The criticisms left the other prominent Republican candidates struggling with what’s often called the party’s “11th Commandment,” first embraced by the late President Reagan in the 1966 governor’s race and an adage he borrowed from Gaylord Parkinson, a San Diego doctor who then served as chairman of the California GOP: “Thou shalt not speak ill of another Republican.”

Kiley and Faulconer issued statements — Kiley, a mild insistence that “any woman who comes forward deserves to be heard” and a much more strident critique from Faulconer.

“Larry Elder doesn’t have the judgment or character to lead our state,” Faulconer said in his statement. “His writings and statements are attacks on working women and every family in California.”

It was the second time this week that Faulconer called out Elder. In Tuesday’s debate, he criticized the premise of an article written by Elder in 2000 that insisted research showed that “women know less than men about political issues, economics, and current events.”


“That’s bullshit. And we ought to call it that,” Faulconer said.

The change in rhetoric could be significant. It is the first real hint of anyone rethinking the talking point by GOP candidates that they’re only running against Newsom, not one another. And should the recall fail and Newsom remains in office, Faulconer’s move seems to anticipate that Elder would pose a significant threat in the statewide “top-two” primary next June.

Kiley, who has won over a number of people in the GOP base and possibly the recall’s original proponents, has largely held his fire on Elder. His position in the race may have improved this week when former Rep. Doug Ose, another Sacramento area conservative, bowed out after experiencing a heart attack.

And it was probably not a great week for businessman John Cox, who dutifully showed up for both debates but made news during Tuesday’s event for the wrong reason.

As he began to make his opening remarks, a man approached the stage and threw what looked to be a subpoena onto the stage, part of a lawsuit claiming Cox owes almost $55,000 for political ads and about $43,000 in attorney’s costs, interest and other fees from his unsuccessful 2018 gubernatorial bid.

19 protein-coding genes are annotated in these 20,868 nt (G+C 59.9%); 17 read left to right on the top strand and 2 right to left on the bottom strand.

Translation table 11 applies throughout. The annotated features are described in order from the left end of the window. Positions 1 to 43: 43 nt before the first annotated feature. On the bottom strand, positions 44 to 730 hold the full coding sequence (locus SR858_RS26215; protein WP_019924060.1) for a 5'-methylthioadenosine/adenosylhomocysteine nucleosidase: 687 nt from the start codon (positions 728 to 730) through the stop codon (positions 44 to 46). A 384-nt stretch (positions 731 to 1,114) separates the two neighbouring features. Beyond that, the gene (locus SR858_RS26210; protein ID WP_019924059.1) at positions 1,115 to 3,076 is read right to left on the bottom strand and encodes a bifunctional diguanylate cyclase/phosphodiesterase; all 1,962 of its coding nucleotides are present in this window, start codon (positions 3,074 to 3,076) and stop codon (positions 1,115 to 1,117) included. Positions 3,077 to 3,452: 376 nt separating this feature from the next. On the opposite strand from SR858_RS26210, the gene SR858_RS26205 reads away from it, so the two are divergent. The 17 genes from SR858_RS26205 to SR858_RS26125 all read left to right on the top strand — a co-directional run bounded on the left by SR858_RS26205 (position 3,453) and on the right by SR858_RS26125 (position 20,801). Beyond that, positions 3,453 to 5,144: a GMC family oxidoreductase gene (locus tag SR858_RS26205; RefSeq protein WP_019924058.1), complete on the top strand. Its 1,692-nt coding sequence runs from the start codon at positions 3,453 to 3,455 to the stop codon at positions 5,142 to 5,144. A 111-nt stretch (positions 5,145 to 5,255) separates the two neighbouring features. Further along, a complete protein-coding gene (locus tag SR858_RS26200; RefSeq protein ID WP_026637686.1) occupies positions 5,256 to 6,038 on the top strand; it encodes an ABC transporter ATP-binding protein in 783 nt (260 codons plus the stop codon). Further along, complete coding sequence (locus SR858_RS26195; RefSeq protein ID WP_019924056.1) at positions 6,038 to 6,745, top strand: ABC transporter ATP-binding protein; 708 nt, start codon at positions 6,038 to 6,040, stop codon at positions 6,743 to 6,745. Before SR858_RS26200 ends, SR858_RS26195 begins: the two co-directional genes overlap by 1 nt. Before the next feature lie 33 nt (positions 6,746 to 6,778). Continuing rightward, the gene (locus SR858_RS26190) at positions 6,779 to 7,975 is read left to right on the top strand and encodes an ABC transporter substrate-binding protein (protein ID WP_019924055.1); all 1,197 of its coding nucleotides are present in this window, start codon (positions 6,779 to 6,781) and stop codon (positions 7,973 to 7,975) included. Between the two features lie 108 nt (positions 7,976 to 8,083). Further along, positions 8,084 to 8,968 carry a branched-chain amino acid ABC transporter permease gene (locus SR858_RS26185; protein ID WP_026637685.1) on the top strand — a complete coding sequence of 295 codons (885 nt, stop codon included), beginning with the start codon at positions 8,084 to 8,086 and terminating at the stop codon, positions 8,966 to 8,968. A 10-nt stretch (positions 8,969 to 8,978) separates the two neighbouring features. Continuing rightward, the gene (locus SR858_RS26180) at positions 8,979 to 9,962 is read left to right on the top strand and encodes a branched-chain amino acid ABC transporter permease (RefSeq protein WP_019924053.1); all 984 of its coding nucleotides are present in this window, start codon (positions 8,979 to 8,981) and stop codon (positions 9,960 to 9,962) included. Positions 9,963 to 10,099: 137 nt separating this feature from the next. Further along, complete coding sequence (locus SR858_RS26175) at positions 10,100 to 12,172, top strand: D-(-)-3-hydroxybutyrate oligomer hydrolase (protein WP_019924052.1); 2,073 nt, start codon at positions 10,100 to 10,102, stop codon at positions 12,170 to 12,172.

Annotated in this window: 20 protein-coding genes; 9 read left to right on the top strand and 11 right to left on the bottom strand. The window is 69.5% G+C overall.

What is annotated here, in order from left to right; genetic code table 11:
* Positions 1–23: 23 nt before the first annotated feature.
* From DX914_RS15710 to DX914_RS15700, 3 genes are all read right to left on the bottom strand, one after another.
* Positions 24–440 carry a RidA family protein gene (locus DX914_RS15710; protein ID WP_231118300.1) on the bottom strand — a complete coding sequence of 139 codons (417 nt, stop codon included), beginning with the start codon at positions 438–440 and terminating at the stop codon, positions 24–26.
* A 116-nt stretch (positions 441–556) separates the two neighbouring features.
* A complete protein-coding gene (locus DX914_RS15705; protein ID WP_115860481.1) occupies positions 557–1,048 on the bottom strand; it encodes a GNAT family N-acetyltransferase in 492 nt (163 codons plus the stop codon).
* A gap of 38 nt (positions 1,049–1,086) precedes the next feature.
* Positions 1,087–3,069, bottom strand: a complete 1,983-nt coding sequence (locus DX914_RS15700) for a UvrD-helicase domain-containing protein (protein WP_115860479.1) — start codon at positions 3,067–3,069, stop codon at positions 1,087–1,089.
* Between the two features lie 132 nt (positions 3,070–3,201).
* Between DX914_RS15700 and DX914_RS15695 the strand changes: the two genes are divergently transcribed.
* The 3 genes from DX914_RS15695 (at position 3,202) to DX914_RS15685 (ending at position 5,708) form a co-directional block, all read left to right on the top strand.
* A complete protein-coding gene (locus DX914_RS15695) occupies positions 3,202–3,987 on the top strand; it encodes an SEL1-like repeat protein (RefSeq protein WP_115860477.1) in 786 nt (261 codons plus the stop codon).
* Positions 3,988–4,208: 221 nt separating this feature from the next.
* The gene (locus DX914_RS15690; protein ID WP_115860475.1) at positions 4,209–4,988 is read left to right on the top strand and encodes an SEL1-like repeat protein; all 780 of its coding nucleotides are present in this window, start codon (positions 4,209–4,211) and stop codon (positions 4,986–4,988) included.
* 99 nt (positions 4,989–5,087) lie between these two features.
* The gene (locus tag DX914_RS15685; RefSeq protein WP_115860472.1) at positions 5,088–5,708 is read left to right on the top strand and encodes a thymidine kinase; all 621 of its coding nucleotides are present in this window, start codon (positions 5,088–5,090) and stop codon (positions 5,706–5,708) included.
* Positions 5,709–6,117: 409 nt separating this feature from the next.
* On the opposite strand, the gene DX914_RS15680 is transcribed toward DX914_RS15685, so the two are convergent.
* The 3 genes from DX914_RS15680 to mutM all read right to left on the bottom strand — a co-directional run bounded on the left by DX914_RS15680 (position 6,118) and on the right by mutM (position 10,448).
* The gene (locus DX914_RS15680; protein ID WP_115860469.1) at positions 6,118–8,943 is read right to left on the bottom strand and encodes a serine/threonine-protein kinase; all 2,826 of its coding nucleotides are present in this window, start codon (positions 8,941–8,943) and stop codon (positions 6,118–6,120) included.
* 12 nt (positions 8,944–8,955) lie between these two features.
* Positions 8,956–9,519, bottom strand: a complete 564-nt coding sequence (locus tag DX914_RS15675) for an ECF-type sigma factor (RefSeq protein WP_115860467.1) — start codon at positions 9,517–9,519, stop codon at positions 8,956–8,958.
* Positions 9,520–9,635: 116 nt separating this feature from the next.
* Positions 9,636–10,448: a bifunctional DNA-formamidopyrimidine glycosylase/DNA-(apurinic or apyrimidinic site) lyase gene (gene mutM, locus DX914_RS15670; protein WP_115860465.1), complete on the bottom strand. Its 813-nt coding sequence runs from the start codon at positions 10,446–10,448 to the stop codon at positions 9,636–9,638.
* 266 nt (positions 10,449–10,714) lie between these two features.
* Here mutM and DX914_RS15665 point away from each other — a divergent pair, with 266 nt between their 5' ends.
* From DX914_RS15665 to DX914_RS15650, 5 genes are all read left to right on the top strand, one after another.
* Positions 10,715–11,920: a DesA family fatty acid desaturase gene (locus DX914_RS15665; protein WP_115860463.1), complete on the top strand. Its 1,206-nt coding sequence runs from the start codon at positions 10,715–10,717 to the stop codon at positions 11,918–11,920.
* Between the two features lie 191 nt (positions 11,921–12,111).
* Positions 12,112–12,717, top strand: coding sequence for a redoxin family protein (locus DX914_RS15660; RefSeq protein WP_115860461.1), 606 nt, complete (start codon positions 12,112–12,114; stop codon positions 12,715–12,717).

Newsom zeroes in on Elder

While Newsom has continued his strategy to paint the recall as a Republican power grab, he’s started to shift his focus a bit to Elder.


The latest TV ad from the governor’s campaign highlights his work on the state’s response to the Delta variant of COVID-19 but then pivots to a photo of Elder with former President Trump as the narrator says that Elder “peddled deadly conspiracy theories and would eliminate vaccine mandates on Day One.”

The campaign strategies of both men were on the minds of all the political consultants I checked in with this week, whose candid assessments of the race were offered through a series of calls and texts that weren’t for attribution. While some wondered whether Newsom is inadvertently helping Elder by singling him out of the crowd, others said it’s a smart play to make the GOP candidate the face of every far-right position imaginable, in hopes of motivating the still slow-to-move base of Democratic voters to show up.

As for the Republicans, some strategists believe the GOP candidates are overdoing their appeals to the base voters they already have — Elder, in particular, could instead try to present himself as a political outsider to appeal to the same kinds of voters as Arnold Schwarzenegger did in the 2003 recall. After all, even a low turnout election could still slightly favor Democrats.